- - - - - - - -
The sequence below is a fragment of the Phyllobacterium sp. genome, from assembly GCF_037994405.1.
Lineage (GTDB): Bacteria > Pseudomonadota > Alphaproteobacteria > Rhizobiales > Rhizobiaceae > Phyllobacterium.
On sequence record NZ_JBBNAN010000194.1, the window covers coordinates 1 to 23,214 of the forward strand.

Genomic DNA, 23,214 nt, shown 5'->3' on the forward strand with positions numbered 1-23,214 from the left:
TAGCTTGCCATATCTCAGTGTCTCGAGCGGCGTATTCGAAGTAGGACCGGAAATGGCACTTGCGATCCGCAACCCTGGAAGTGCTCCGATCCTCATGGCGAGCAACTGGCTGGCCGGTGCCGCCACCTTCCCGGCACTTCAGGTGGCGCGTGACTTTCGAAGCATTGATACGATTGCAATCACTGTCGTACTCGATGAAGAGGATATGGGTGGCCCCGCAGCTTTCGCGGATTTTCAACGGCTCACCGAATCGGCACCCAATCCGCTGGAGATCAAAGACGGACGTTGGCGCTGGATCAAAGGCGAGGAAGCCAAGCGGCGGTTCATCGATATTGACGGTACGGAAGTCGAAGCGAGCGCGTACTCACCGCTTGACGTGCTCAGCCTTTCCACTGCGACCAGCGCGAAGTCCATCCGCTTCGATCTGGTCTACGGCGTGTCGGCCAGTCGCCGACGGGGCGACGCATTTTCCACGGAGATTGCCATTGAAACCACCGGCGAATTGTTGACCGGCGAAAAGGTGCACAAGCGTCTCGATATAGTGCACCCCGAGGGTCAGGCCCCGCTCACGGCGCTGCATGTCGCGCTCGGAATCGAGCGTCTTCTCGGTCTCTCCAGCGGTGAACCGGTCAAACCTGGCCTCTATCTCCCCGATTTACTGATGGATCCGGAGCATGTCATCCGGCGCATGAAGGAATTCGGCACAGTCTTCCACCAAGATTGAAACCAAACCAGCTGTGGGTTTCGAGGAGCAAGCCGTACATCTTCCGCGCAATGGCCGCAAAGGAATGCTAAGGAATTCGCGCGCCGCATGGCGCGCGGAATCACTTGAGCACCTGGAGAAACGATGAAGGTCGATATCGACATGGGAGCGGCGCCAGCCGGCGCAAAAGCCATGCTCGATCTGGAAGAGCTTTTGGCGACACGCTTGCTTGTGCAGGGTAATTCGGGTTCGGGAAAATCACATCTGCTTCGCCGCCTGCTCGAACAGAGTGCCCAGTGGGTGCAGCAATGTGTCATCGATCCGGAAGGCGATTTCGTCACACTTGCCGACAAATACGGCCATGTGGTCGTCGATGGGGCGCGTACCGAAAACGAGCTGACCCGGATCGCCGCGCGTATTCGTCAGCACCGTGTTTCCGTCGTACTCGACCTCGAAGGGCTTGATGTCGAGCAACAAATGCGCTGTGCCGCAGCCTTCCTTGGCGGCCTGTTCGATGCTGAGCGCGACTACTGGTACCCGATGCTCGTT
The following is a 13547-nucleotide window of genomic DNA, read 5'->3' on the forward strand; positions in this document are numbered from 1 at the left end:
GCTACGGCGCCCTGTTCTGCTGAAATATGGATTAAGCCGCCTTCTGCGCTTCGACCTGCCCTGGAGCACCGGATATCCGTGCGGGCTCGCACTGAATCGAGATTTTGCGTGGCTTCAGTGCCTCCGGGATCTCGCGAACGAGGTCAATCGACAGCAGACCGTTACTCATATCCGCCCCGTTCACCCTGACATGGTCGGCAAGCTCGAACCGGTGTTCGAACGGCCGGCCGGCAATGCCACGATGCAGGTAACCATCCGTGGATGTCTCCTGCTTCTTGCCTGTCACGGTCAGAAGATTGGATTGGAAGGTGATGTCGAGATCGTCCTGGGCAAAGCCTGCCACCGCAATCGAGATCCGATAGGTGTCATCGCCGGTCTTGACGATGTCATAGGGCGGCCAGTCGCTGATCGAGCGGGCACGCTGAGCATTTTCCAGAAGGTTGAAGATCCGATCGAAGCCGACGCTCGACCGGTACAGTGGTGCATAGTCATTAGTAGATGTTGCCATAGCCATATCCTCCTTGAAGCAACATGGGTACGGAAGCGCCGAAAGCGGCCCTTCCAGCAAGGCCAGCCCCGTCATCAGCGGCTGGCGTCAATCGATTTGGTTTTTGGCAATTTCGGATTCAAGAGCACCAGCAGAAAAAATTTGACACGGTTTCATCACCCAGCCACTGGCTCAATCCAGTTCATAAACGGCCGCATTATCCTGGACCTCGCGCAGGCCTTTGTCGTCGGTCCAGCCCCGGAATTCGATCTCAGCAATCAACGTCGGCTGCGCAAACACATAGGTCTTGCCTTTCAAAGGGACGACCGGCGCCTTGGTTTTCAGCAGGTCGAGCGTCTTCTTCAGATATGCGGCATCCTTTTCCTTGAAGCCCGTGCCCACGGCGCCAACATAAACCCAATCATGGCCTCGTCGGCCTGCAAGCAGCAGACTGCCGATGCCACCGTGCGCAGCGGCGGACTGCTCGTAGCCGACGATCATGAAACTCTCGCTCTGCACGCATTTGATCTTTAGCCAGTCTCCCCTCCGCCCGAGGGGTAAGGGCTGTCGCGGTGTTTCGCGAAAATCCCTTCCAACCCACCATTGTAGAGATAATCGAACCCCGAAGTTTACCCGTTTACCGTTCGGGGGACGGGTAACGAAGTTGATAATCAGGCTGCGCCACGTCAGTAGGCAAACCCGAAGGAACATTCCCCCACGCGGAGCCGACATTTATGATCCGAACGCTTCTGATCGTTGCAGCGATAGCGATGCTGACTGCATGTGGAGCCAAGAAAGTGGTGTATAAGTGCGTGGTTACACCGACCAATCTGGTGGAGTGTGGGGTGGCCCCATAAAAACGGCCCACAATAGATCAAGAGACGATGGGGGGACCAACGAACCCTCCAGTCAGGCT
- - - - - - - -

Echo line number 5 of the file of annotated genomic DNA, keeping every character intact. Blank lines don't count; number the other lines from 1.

TAGCTTGCCATATCTCAGTGTCTCGAGCGGCGTATTCGAAGTAGGACCGGAAATGGCACTTGCGATCCGCAACCCTGGAAGTGCTCCGATCCTCATGGCGAGCAACTGGCTGGCCGGTGCCGCCACCTTCCCGGCACTTCAGGTGGCGCGTGACTTTCGAAGCATTGATACGATTGCAATCACTGTCGTACTCGATGAAGAGGATATGGGTGGCCCCGCAGCTTTCGCGGATTTTCAACGGCTCACCGAATCGGCACCCAATCCGCTGGAGATCAAAGACGGACGTTGGCGCTGGATCAAAGGCGAGGAAGCCAAGCGGCGGTTCATCGATATTGACGGTACGGAAGTCGAAGCGAGCGCGTACTCACCGCTTGACGTGCTCAGCCTTTCCACTGCGACCAGCGCGAAGTCCATCCGCTTCGATCTGGTCTACGGCGTGTCGGCCAGTCGCCGACGGGGCGACGCATTTTCCACGGAGATTGCCATTGAAACCACCGGCGAATTGTTGACCGGCGAAAAGGTGCACAAGCGTCTCGATATAGTGCACCCCGAGGGTCAGGCCCCGCTCACGGCGCTGCATGTCGCGCTCGGAATCGAGCGTCTTCTCGGTCTCTCCAGCGGTGAACCGGTCAAACCTGGCCTCTATCTCCCCGATTTACTGATGGATCCGGAGCATGTCATCCGGCGCATGAAGGAATTCGGCACAGTCTTCCACCAAGATTGAAACCAAACCAGCTGTGGGTTTCGAGGAGCAAGCCGTACATCTTCCGCGCAATGGCCGCAAAGGAATGCTAAGGAATTCGCGCGCCGCATGGCGCGCGGAATCACTTGAGCACCTGGAGAAACGATGAAGGTCGATATCGACATGGGAGCGGCGCCAGCCGGCGCAAAAGCCATGCTCGATCTGGAAGAGCTTTTGGCGACACGCTTGCTTGTGCAGGGTAATTCGGGTTCGGGAAAATCACATCTGCTTCGCCGCCTGCTCGAACAGAGTGCCCAGTGGGTGCAGCAATGTGTCATCGATCCGGAAGGCGATTTCGTCACACTTGCCGACAAATACGGCCATGTGGTCGTCGATGGGGCGCGTACCGAAAACGAGCTGACCCGGATCGCCGCGCGTATTCGTCAGCACCGTGTTTCCGTCGTACTCGACCTCGAAGGGCTTGATGTCGAGCAACAAATGCGCTGTGCCGCAGCCTTCCTTGGCGGCCTGTTCGATGCTGAGCGCGACTACTGGTACCCGATGCTCGTT